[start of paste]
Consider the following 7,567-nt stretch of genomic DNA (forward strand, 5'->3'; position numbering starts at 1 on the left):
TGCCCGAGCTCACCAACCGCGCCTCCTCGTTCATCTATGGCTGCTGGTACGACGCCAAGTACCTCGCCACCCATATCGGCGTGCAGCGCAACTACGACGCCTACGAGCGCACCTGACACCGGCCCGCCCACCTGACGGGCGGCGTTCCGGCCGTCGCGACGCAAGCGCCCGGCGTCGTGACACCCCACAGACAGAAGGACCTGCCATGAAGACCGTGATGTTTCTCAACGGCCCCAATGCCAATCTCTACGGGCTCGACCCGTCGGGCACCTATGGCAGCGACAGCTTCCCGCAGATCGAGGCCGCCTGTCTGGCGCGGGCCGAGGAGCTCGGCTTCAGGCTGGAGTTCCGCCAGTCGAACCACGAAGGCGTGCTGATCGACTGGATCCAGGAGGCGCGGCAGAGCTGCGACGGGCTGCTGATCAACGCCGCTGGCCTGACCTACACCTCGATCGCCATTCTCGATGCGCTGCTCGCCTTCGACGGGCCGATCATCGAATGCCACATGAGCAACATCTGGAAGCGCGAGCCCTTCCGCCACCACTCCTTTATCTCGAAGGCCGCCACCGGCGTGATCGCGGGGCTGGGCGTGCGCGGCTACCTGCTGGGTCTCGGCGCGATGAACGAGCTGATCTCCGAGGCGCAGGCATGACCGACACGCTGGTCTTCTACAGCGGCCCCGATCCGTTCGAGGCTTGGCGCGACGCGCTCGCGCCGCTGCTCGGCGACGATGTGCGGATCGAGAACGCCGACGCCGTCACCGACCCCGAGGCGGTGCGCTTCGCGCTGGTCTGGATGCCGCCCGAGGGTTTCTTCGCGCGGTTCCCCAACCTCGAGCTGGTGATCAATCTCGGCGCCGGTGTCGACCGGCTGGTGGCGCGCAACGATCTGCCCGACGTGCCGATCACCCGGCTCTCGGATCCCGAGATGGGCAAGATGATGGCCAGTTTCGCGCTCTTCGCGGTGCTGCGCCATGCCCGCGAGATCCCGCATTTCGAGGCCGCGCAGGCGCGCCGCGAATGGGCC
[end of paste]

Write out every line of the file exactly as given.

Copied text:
Consider the following 7,567-nt stretch of genomic DNA (forward strand, 5'->3'; position numbering starts at 1 on the left):
TGCCCGAGCTCACCAACCGCGCCTCCTCGTTCATCTATGGCTGCTGGTACGACGCCAAGTACCTCGCCACCCATATCGGCGTGCAGCGCAACTACGACGCCTACGAGCGCACCTGACACCGGCCCGCCCACCTGACGGGCGGCGTTCCGGCCGTCGCGACGCAAGCGCCCGGCGTCGTGACACCCCACAGACAGAAGGACCTGCCATGAAGACCGTGATGTTTCTCAACGGCCCCAATGCCAATCTCTACGGGCTCGACCCGTCGGGCACCTATGGCAGCGACAGCTTCCCGCAGATCGAGGCCGCCTGTCTGGCGCGGGCCGAGGAGCTCGGCTTCAGGCTGGAGTTCCGCCAGTCGAACCACGAAGGCGTGCTGATCGACTGGATCCAGGAGGCGCGGCAGAGCTGCGACGGGCTGCTGATCAACGCCGCTGGCCTGACCTACACCTCGATCGCCATTCTCGATGCGCTGCTCGCCTTCGACGGGCCGATCATCGAATGCCACATGAGCAACATCTGGAAGCGCGAGCCCTTCCGCCACCACTCCTTTATCTCGAAGGCCGCCACCGGCGTGATCGCGGGGCTGGGCGTGCGCGGCTACCTGCTGGGTCTCGGCGCGATGAACGAGCTGATCTCCGAGGCGCAGGCATGACCGACACGCTGGTCTTCTACAGCGGCCCCGATCCGTTCGAGGCTTGGCGCGACGCGCTCGCGCCGCTGCTCGGCGACGATGTGCGGATCGAGAACGCCGACGCCGTCACCGACCCCGAGGCGGTGCGCTTCGCGCTGGTCTGGATGCCGCCCGAGGGTTTCTTCGCGCGGTTCCCCAACCTCGAGCTGGTGATCAATCTCGGCGCCGGTGTCGACCGGCTGGTGGCGCGCAACGATCTGCCCGACGTGCCGATCACCCGGCTCTCGGATCCCGAGATGGGCAAGATGATGGCCAGTTTCGCGCTCTTCGCGGTGCTGCGCCATGCCCGCGAGATCCCGCATTTCGAGGCCGCGCAGGCGCGCCGCGAATGGGCC